Author Archive

on the JFDI principle

Back in the early 1970s I was on a management training programme with a company that operated throughout the UK and was doing the rounds of every department in the business to learn the ropes before, hopefully, getting onto the management ladder with a promotion to a line job. One of the people I worked for during that period was a big influence on me, firstly positive, but then negative and the thing that tipped the balance was the JFDI principle. Read more…


on demotivating people

We all have obsessions and those of us who lead teams may have a few for we are driven people. We like to refer to these foibles as being focussed, having a clear vision or something of that kind, but behind whatever management speak we wrap it up in we are still obsessed.

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on getting things done

There are the things that we love to do and then there is everything else, but whatever our job is we have to get done what needs doing.

Planning helps, but as any military person knows your plans ho out of the window on first contact with the enemy. For most of us civilians the enemy will take the form of colleagues, customers and life in general all of whom will be queuing up to screw our best intentions.

What we have to do is to get our heads down and get on with it, doing our best to prioritise our time. If we work alone that is not too hard as long as we stay focussed, but when you are part of a team you need to be thinking about colleagues too. There is little point in sitting back smugly regarding your own success if everyone else is deep in the smelly stuff and your contribution to the team goals should be more important than your own.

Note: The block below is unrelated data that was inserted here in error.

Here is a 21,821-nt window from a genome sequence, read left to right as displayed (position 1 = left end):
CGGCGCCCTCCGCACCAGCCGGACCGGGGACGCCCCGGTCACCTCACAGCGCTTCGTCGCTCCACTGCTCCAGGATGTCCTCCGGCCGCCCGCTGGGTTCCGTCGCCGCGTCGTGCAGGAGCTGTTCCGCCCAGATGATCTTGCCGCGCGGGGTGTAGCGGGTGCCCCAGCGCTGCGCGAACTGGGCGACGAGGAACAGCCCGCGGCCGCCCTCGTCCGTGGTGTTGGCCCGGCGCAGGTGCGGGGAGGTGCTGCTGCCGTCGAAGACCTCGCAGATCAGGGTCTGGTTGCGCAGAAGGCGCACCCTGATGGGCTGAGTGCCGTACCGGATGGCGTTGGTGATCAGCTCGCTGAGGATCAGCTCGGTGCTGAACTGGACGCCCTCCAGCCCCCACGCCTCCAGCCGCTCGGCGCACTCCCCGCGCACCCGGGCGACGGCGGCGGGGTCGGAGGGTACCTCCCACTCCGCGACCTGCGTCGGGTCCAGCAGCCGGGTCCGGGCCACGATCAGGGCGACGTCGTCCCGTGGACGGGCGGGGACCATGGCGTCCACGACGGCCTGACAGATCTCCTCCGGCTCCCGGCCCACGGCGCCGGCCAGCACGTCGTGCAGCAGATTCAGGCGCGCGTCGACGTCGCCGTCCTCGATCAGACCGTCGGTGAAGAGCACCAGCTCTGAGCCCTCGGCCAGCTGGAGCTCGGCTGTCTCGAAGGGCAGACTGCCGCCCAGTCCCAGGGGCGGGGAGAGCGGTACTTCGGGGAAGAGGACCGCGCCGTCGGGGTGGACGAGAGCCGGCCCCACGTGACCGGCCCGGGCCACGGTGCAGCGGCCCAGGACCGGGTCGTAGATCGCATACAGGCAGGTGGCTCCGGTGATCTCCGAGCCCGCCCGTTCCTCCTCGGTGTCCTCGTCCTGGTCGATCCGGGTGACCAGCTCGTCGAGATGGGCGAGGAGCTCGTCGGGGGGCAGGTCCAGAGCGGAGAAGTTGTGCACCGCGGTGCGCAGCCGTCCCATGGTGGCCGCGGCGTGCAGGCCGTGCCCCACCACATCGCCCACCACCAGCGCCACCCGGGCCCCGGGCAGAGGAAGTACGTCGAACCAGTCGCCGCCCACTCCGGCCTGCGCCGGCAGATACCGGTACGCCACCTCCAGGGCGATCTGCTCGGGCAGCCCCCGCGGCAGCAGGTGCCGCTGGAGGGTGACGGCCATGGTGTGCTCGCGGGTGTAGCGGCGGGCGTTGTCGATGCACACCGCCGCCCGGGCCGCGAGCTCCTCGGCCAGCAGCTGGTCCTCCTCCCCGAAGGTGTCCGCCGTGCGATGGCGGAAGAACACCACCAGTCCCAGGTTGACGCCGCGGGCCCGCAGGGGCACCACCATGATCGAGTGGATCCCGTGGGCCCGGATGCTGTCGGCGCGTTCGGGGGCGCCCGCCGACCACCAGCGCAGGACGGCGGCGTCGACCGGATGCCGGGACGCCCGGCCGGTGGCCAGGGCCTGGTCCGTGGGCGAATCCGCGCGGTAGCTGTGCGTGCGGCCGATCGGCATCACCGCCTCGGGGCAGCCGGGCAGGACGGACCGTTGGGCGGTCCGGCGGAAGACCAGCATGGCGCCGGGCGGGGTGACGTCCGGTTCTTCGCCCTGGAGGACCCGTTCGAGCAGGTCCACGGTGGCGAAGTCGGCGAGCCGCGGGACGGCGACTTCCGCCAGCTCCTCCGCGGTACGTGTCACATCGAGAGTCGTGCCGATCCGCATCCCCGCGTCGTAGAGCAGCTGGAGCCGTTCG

So how do you do it? There is a lot of nonsense out there in terms of time management, but the one or two true sets of guidelines. One is the Eisenhower Method, the other is Pareto. I use both and have done for many years, but the key to both, and any other way of working, is being able to overcome procrastination.

If you dither nothing will get done, so work out what needs doing and get it done. No matter how hard it is or how much you loathe doing it, once it is done you can move on and most of the time you will better for having done it.

on consequences

I had been watching a documentary on TV and had become bored enough to have picked up my tablet and started checking emails by the time that the programme ended. I was so engrossed that I did not realise that a new programme had begun until some of the dialogue started to prick my hearing.

The new show was about someone who had been jailed whilst living abroad and whilst it seemed a fair assessment to say that he was ignorant of the law that he had broken, there was little doubt that he had transgressed from what was presented. What struck me though was the complete denial of his friends and relatives that he was in any way at fault, the concept of other countries having different laws to us being dismissed as almost not relevant. Their dear relative/friend was simply a victim of silly foreigners and their odd ways.